The Marcos ‘donation’
September 11, before it became a date of infamy over the destruction of the iconic Twin Towers of the World Trade Center in New York, used to be known to “Marcos babies” as the birthday of Ferdinand Marcos celebrated nationwide during the martial law years. There was no sunny weather over the Libingan ng mga Bayani last Monday, Marcos’ 100th birth anniversary so, depending on which side of history your toast is buttered — the skies wept either in blessing or to spoil the celebration.
Just before the centenary, there was controversy over the return of the Marcos fortune in exchange for immunity from suit. Our memories being painfully short, nobody remembered to look up the news of Jan. 1, 1970, when Marcos announced that he was donating all of his worldly possessions to fund education, technology, science and the arts through the Marcos Foundation. He noted in his diary:
“Yesterday I finally transferred all of my worldly possessions to the Filipino people through the Ferdinand E. Marcos Foundation. I have been planning this for many years but I felt that the beginning of my second term was the most propitious time. This was a decision arrived at after a long deliberation and was not the result of pique, anger, despair or emotion — nor is it just a political stunt. I have no further political plans.
“And it seems a burden has been lifted from my shoulders.
“The surprising thing is that the reaction of people seem to be of no consequence to me. It was a noble act waiting to be done. I feel I am above all the pettiness of men and I look down on them with some contempt but with a counter balance of understanding.”
Nobody seems to have believed him, with Chronicle columnist Ernesto Granada commenting — with some sarcasm — that it was the greatest display of generosity in Philippine history since Jose Rizal threw his slippers in the Pasig river. It is said that this public act was prompted by an open letter of some Catholic bishops on the eve of Marcos’ second term that asked for “a charismatic leader, a deeply moral person whose honesty and integrity are beyond reproach, a President who will inspire[…], a leader who will not tolerate graft and corruption, self-enrichment, vote-buying and goon-hiring which make a mockery of democracy, almost unlimited overspending for campaigns, a real social crime especially in a country like ours, a deeply Christian leader who will be the moral conscience of our political and economic leaders. “Marcos asked advice on his donation from Juan Ponce Enrile, Geronimo Velasco, Cesar Virata, Cesar Zalamea, and Onofre D. Corpuz who were also named trustees of the foundation.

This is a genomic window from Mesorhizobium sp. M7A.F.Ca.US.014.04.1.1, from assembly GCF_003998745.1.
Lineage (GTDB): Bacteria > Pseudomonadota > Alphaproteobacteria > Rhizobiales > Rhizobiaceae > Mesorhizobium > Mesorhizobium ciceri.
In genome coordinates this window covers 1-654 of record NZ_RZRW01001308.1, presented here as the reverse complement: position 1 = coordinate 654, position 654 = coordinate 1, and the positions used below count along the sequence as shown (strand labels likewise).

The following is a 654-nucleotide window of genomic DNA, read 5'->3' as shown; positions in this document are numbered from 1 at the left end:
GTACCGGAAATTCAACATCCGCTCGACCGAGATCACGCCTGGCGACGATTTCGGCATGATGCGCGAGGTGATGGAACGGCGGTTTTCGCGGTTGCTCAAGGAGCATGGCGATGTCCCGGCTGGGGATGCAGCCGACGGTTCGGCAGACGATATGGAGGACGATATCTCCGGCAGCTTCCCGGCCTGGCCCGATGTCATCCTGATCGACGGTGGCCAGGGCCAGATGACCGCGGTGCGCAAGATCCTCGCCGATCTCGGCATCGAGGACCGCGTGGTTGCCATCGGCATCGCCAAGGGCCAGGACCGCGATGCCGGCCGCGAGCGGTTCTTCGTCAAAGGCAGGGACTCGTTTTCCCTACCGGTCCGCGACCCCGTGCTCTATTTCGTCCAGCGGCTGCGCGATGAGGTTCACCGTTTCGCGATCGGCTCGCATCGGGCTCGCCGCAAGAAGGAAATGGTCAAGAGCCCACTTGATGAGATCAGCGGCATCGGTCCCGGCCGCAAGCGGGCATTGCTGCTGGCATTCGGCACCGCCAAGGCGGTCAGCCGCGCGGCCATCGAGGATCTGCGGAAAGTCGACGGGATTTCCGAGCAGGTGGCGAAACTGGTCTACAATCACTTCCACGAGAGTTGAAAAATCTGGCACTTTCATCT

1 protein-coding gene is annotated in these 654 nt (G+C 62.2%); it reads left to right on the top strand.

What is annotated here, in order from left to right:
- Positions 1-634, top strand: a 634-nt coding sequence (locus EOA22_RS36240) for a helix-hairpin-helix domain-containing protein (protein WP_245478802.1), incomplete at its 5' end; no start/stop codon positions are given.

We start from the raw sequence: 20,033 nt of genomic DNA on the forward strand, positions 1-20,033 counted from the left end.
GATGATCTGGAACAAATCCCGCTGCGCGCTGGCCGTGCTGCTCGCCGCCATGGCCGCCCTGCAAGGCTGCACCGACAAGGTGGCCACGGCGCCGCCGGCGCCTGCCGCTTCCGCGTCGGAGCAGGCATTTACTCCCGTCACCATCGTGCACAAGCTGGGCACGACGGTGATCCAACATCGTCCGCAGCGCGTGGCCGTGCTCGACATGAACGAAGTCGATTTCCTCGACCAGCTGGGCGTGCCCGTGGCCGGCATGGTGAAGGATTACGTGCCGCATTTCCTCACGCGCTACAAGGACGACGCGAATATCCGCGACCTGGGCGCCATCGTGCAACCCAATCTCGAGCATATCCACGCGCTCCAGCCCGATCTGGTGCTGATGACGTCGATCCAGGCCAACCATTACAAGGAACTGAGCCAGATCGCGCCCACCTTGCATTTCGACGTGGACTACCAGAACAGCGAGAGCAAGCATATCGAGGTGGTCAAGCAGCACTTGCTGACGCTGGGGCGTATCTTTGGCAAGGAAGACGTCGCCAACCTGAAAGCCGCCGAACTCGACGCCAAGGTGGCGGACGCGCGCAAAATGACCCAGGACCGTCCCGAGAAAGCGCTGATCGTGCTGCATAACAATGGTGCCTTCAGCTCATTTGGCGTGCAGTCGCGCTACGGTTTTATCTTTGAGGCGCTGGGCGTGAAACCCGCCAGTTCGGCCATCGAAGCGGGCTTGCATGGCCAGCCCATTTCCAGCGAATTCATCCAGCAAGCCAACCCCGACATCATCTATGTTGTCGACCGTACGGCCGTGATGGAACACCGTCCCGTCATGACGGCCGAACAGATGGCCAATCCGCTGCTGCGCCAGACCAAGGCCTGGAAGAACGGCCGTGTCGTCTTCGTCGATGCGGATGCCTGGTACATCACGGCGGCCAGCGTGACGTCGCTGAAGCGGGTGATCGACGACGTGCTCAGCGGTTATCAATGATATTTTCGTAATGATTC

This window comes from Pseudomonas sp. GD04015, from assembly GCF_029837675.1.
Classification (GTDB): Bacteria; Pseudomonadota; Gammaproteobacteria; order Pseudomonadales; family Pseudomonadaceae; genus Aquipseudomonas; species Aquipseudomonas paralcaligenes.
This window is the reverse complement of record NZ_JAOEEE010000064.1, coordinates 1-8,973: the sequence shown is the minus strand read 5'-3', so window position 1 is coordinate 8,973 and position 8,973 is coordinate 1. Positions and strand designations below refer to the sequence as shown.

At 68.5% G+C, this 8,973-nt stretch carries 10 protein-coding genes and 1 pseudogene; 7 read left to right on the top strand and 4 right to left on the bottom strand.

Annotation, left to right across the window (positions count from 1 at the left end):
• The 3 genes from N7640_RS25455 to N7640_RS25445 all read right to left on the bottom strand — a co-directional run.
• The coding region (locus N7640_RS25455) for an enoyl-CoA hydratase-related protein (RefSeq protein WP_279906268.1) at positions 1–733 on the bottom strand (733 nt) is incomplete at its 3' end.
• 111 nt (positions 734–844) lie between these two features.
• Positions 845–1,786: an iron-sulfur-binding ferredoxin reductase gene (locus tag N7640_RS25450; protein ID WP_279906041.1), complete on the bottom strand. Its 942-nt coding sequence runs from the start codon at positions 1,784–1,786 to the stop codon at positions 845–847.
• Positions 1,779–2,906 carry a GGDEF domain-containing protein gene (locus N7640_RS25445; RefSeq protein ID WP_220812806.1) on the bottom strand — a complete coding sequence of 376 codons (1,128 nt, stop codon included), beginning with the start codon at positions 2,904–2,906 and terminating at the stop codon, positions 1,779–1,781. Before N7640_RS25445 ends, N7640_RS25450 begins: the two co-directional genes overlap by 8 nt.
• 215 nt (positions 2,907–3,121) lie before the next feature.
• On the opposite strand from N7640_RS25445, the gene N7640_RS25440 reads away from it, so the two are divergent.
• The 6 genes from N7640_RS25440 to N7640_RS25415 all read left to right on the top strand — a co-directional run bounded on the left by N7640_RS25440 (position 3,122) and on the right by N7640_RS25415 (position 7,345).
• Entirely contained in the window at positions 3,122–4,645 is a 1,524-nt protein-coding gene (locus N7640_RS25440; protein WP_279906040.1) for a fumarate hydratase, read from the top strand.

One wonders if the actual donation papers were drawn after the public announcement and signing by Marcos. It was not clear how much he was giving up and why. What exactly did he mean by “all” of his worldly possessions? How much was the donation worth and was this commensurate to his annual income and assets declared when he assumed office? Marcos was so disappointed by the reception to his generosity he confided in his diary on Jan. 3, 1970:
“[…]I have been asking myself why has the world become so vile, so materialistic, so dirty. All is pragmatism, selfish and unedifying. Why is there no more tenderness—all sex? Why is there no more charity—all malice? Even the clergy has become self-centered. They do not sacrifice for sacrifice’s sake but for self-gratification like the seven bishops who had their appeal to me published in the front pages of the metropolitan dailies. If their motivation was sincere change, they could have come to me first—but they sought publicity first. The worst part is their premises were all false, I hope from ignorance not malice.
“During the war in some critical phase of a battle I always asked myself what could I do which others dare not do and which would change the tide of battle. Now after the 1965 elections I kept asking myself this—until I decided that giving my properties to the people was the answer.
“This would be exemplary. No one dares to do it.
“It will change the tide of the times. Instead of pragmatism—compassion.”
How much is the Marcos Foundation worth today? How do we claim all of Marcos’ possessions with no strings attached?
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